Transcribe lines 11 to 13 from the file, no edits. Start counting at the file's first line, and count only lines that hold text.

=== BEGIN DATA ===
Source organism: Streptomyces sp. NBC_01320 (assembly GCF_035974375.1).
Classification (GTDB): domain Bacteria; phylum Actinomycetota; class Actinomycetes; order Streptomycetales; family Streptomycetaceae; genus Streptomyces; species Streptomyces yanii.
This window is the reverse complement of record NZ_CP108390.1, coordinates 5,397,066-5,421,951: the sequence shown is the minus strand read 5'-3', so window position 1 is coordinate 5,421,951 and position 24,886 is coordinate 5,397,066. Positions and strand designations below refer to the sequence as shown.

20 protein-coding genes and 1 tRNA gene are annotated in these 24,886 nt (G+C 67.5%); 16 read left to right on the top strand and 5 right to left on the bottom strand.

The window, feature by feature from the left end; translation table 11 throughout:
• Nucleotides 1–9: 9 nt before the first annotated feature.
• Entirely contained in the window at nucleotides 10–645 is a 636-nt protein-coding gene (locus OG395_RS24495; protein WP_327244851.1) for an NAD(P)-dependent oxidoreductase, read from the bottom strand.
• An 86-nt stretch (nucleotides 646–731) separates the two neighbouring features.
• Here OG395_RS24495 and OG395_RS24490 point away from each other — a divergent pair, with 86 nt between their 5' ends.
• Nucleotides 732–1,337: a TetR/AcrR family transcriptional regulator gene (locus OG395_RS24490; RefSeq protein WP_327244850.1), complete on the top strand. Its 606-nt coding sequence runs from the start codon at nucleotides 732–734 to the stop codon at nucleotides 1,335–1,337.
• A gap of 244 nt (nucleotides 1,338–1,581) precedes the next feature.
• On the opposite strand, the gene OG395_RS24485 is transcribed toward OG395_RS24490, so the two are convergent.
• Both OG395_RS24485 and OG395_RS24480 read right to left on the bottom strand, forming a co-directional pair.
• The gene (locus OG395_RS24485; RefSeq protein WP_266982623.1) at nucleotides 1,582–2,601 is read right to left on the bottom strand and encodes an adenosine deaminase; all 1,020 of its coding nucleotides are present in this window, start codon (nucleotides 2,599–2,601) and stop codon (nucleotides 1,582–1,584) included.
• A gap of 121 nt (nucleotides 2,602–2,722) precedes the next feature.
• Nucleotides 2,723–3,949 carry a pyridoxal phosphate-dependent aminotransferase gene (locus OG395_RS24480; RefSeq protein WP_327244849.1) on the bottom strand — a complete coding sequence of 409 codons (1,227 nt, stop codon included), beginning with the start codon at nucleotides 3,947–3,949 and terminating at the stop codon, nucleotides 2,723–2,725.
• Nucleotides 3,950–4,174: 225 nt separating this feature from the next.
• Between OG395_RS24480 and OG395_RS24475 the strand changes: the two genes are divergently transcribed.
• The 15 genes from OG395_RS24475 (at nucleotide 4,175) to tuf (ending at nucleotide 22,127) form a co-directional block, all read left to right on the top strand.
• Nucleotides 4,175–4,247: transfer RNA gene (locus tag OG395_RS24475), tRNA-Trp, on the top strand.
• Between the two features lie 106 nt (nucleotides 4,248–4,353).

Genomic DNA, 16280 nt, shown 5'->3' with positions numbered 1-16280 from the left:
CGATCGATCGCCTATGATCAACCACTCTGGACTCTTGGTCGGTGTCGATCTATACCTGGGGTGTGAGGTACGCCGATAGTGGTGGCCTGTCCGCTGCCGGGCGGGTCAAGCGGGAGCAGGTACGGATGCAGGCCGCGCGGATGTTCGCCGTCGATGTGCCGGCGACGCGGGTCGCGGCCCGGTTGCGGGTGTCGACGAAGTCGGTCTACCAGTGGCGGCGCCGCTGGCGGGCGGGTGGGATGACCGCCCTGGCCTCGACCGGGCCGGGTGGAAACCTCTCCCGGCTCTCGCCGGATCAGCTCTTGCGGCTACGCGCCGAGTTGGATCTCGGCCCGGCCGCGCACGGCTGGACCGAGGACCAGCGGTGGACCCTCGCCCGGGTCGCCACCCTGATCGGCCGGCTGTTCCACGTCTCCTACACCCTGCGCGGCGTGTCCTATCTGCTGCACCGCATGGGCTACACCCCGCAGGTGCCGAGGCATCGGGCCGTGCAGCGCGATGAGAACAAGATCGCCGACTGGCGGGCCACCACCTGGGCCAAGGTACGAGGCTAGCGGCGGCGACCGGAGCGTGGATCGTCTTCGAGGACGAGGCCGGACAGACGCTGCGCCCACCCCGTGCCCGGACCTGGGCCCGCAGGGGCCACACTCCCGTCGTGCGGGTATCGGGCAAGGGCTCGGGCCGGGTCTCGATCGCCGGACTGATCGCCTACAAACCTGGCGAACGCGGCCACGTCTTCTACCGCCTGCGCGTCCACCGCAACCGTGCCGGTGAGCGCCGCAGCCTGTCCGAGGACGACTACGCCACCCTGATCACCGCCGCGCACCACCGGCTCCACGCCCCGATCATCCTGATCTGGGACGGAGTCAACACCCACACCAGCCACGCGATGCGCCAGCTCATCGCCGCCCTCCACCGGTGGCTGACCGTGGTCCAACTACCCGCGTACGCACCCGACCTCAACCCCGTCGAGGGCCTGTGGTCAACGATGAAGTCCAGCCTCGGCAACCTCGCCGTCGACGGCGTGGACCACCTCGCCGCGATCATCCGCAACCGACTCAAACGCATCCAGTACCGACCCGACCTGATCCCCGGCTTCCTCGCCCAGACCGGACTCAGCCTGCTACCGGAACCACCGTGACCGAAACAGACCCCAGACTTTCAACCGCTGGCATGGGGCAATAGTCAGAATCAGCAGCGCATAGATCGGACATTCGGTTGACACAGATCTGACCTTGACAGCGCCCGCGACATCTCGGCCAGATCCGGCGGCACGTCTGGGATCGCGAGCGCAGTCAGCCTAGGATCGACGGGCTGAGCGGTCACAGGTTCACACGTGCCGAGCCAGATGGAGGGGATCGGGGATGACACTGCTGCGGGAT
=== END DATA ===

• A gap of 244 nt (nucleotides 1,338–1,581) precedes the next feature.
• On the opposite strand, the gene OG395_RS24485 is transcribed toward OG395_RS24490, so the two are convergent.
• Both OG395_RS24485 and OG395_RS24480 read right to left on the bottom strand, forming a co-directional pair.